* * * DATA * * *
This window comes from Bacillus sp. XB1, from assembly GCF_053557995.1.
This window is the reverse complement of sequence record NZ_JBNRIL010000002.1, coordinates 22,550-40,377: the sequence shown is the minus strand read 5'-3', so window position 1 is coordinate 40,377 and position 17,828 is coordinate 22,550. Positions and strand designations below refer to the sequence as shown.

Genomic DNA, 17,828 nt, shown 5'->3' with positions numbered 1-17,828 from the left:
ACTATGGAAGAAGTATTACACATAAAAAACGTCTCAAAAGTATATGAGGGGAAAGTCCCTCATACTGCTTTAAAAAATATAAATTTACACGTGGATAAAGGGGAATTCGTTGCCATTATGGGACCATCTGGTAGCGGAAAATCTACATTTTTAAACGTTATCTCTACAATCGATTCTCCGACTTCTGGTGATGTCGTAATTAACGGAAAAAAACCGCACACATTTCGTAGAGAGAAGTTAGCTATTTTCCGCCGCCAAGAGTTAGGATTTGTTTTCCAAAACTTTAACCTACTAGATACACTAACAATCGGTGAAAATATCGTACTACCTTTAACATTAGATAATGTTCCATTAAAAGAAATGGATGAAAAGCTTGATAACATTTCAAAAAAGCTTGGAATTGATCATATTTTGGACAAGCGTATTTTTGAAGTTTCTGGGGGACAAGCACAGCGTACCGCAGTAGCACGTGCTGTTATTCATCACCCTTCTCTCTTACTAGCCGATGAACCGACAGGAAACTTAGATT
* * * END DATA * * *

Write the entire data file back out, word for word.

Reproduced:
This window comes from Bacillus sp. XB1, from assembly GCF_053557995.1.
This window is the reverse complement of sequence record NZ_JBNRIL010000002.1, coordinates 22,550-40,377: the sequence shown is the minus strand read 5'-3', so window position 1 is coordinate 40,377 and position 17,828 is coordinate 22,550. Positions and strand designations below refer to the sequence as shown.

Genomic DNA, 17,828 nt, shown 5'->3' with positions numbered 1-17,828 from the left:
ACTATGGAAGAAGTATTACACATAAAAAACGTCTCAAAAGTATATGAGGGGAAAGTCCCTCATACTGCTTTAAAAAATATAAATTTACACGTGGATAAAGGGGAATTCGTTGCCATTATGGGACCATCTGGTAGCGGAAAATCTACATTTTTAAACGTTATCTCTACAATCGATTCTCCGACTTCTGGTGATGTCGTAATTAACGGAAAAAAACCGCACACATTTCGTAGAGAGAAGTTAGCTATTTTCCGCCGCCAAGAGTTAGGATTTGTTTTCCAAAACTTTAACCTACTAGATACACTAACAATCGGTGAAAATATCGTACTACCTTTAACATTAGATAATGTTCCATTAAAAGAAATGGATGAAAAGCTTGATAACATTTCAAAAAAGCTTGGAATTGATCATATTTTGGACAAGCGTATTTTTGAAGTTTCTGGGGGACAAGCACAGCGTACCGCAGTAGCACGTGCTGTTATTCATCACCCTTCTCTCTTACTAGCCGATGAACCGACAGGAAACTTAGATT